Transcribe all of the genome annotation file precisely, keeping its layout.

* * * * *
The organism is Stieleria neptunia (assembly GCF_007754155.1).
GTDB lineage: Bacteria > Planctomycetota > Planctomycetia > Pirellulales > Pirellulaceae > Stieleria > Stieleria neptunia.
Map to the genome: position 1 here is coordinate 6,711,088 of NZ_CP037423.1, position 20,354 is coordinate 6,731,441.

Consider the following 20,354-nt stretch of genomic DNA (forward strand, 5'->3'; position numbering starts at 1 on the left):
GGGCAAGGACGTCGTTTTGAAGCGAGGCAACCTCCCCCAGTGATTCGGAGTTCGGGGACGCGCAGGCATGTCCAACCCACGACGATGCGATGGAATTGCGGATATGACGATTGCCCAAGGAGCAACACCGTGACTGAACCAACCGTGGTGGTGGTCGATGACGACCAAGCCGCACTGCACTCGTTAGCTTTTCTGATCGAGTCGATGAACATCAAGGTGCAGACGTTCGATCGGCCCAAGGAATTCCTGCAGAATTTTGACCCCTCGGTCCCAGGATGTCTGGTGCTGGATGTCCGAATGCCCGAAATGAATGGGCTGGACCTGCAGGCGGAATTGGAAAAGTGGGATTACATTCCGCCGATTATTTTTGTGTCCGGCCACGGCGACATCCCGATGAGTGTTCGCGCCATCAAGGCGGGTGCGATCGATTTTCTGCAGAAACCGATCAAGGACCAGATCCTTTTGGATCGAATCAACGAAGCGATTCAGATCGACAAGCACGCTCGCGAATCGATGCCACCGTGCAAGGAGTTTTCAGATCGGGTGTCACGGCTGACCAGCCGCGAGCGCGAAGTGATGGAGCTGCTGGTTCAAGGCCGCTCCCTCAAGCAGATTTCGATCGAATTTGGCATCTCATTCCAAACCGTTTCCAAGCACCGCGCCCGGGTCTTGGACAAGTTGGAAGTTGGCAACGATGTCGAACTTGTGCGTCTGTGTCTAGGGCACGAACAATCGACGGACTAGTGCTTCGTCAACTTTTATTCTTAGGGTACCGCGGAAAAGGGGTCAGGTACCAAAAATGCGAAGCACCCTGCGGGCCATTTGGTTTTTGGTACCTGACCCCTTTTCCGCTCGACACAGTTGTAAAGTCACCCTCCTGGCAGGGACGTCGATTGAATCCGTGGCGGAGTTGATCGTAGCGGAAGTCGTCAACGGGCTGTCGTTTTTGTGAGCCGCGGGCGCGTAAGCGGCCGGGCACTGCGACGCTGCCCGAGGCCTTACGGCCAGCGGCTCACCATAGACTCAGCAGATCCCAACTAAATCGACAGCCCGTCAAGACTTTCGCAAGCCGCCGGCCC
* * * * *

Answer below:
The organism is Stieleria neptunia (assembly GCF_007754155.1).
GTDB lineage: Bacteria > Planctomycetota > Planctomycetia > Pirellulales > Pirellulaceae > Stieleria > Stieleria neptunia.
Map to the genome: position 1 here is coordinate 6,711,088 of NZ_CP037423.1, position 20,354 is coordinate 6,731,441.

Consider the following 20,354-nt stretch of genomic DNA (forward strand, 5'->3'; position numbering starts at 1 on the left):
GGGCAAGGACGTCGTTTTGAAGCGAGGCAACCTCCCCCAGTGATTCGGAGTTCGGGGACGCGCAGGCATGTCCAACCCACGACGATGCGATGGAATTGCGGATATGACGATTGCCCAAGGAGCAACACCGTGACTGAACCAACCGTGGTGGTGGTCGATGACGACCAAGCCGCACTGCACTCGTTAGCTTTTCTGATCGAGTCGATGAACATCAAGGTGCAGACGTTCGATCGGCCCAAGGAATTCCTGCAGAATTTTGACCCCTCGGTCCCAGGATGTCTGGTGCTGGATGTCCGAATGCCCGAAATGAATGGGCTGGACCTGCAGGCGGAATTGGAAAAGTGGGATTACATTCCGCCGATTATTTTTGTGTCCGGCCACGGCGACATCCCGATGAGTGTTCGCGCCATCAAGGCGGGTGCGATCGATTTTCTGCAGAAACCGATCAAGGACCAGATCCTTTTGGATCGAATCAACGAAGCGATTCAGATCGACAAGCACGCTCGCGAATCGATGCCACCGTGCAAGGAGTTTTCAGATCGGGTGTCACGGCTGACCAGCCGCGAGCGCGAAGTGATGGAGCTGCTGGTTCAAGGCCGCTCCCTCAAGCAGATTTCGATCGAATTTGGCATCTCATTCCAAACCGTTTCCAAGCACCGCGCCCGGGTCTTGGACAAGTTGGAAGTTGGCAACGATGTCGAACTTGTGCGTCTGTGTCTAGGGCACGAACAATCGACGGACTAGTGCTTCGTCAACTTTTATTCTTAGGGTACCGCGGAAAAGGGGTCAGGTACCAAAAATGCGAAGCACCCTGCGGGCCATTTGGTTTTTGGTACCTGACCCCTTTTCCGCTCGACACAGTTGTAAAGTCACCCTCCTGGCAGGGACGTCGATTGAATCCGTGGCGGAGTTGATCGTAGCGGAAGTCGTCAACGGGCTGTCGTTTTTGTGAGCCGCGGGCGCGTAAGCGGCCGGGCACTGCGACGCTGCCCGAGGCCTTACGGCCAGCGGCTCACCATAGACTCAGCAGATCCCAACTAAATCGACAGCCCGTCAAGACTTTCGCAAGCCGCCGGCCC